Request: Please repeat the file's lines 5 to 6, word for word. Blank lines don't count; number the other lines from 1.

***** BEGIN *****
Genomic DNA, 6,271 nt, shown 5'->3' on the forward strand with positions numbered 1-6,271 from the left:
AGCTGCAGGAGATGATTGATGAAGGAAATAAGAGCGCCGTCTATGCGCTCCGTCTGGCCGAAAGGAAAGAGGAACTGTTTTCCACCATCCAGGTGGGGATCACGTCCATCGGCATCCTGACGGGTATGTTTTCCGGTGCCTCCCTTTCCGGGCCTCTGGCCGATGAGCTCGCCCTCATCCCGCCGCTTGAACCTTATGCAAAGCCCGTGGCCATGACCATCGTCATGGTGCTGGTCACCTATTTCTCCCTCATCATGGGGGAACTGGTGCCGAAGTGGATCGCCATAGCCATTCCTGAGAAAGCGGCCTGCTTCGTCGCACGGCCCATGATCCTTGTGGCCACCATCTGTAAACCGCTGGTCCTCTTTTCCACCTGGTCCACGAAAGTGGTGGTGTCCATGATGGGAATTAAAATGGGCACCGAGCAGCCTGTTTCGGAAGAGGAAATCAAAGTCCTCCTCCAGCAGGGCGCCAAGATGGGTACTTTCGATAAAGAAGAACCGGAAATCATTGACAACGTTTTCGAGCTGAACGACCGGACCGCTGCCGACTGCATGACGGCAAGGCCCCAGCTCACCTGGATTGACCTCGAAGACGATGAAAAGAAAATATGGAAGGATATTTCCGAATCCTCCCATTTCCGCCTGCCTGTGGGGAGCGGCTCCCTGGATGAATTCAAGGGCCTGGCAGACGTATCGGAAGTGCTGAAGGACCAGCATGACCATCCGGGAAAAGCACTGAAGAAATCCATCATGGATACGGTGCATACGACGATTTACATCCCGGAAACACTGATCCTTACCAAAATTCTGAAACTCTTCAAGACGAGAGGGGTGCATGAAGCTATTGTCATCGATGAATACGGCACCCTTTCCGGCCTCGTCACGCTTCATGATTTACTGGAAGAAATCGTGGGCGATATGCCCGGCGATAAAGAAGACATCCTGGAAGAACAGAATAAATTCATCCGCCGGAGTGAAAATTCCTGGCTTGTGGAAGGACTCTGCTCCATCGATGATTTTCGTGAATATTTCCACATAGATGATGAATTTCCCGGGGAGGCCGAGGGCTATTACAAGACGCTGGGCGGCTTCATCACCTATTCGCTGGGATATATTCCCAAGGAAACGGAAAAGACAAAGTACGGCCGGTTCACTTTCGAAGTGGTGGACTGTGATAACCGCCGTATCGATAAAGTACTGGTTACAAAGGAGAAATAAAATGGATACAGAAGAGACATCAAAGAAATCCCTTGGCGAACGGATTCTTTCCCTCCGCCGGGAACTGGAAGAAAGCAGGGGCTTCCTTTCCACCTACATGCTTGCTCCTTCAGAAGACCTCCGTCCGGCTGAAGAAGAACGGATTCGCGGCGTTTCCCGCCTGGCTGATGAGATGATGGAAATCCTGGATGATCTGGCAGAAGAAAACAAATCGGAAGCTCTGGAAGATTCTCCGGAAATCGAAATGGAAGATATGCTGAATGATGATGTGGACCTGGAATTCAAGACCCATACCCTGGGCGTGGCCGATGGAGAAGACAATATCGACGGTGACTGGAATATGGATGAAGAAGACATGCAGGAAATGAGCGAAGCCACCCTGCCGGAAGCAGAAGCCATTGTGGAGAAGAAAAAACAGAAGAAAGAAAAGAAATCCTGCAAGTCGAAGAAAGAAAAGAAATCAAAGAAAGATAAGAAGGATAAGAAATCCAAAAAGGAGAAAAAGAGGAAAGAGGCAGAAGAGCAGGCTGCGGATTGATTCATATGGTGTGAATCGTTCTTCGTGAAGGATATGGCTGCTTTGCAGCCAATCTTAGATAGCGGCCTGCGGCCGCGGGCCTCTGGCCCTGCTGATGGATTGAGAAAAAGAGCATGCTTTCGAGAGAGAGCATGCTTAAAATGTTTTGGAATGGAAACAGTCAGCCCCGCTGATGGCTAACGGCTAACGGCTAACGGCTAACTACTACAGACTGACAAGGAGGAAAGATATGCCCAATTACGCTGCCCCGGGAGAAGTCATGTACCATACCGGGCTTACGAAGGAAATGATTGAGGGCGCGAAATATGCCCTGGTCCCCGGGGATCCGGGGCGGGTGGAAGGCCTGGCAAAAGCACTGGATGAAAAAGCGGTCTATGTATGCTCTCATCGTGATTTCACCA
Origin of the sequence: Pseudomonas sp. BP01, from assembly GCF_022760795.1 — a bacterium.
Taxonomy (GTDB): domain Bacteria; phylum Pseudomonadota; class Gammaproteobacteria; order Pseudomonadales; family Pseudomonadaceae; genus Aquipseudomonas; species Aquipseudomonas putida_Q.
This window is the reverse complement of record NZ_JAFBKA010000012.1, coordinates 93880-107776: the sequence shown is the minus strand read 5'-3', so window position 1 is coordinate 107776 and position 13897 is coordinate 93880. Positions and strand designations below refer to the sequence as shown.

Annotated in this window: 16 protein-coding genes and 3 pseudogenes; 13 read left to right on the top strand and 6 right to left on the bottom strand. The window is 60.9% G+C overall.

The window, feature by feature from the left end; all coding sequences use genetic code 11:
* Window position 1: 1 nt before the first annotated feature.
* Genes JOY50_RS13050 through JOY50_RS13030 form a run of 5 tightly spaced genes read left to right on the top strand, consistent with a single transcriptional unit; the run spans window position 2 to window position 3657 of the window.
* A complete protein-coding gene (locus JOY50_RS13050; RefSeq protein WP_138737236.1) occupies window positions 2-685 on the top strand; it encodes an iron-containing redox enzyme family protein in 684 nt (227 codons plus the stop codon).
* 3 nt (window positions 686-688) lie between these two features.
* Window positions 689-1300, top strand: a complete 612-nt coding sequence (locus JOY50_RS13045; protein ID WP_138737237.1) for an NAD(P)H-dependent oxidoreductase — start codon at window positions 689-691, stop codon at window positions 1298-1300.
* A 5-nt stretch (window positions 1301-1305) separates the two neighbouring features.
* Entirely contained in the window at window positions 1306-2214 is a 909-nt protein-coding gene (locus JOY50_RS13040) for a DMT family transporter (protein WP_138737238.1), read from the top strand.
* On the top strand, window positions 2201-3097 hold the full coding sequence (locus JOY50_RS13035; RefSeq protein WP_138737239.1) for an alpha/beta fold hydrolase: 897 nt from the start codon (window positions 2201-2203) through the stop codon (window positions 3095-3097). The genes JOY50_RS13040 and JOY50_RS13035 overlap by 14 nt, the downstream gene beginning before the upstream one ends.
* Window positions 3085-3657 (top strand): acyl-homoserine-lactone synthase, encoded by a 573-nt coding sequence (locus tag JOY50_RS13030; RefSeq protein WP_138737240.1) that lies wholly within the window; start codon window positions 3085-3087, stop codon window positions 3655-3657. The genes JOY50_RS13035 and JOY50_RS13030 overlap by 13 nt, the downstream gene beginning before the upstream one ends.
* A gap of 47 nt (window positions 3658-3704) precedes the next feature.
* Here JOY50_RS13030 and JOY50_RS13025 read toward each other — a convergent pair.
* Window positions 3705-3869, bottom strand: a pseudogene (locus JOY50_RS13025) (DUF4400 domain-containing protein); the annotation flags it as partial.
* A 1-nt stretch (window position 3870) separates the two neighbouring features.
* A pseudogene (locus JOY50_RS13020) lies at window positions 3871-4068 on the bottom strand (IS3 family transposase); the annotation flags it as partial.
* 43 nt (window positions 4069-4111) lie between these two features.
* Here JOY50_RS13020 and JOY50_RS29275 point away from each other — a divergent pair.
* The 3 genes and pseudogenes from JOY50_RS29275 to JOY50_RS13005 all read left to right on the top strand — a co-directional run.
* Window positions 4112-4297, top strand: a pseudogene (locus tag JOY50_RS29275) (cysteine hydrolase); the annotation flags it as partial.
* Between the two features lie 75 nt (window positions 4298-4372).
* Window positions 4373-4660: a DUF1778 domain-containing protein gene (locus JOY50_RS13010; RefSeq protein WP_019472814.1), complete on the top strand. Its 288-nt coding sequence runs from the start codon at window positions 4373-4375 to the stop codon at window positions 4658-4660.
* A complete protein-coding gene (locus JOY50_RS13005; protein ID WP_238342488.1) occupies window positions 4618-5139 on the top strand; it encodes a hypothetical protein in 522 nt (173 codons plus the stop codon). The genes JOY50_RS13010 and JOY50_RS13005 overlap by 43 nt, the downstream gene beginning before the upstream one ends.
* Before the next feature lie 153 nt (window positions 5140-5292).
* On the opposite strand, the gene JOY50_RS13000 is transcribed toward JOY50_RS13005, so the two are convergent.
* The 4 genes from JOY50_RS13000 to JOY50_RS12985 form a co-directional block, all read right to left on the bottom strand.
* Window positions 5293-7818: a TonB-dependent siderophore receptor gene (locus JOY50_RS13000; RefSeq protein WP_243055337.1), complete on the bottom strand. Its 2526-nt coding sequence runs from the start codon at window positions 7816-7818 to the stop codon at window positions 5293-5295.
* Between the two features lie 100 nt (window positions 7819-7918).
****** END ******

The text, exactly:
This window is the reverse complement of record NZ_JAFBKA010000012.1, coordinates 93880-107776: the sequence shown is the minus strand read 5'-3', so window position 1 is coordinate 107776 and position 13897 is coordinate 93880. Positions and strand designations below refer to the sequence as shown.

Annotated in this window: 16 protein-coding genes and 3 pseudogenes; 13 read left to right on the top strand and 6 right to left on the bottom strand. The window is 60.9% G+C overall.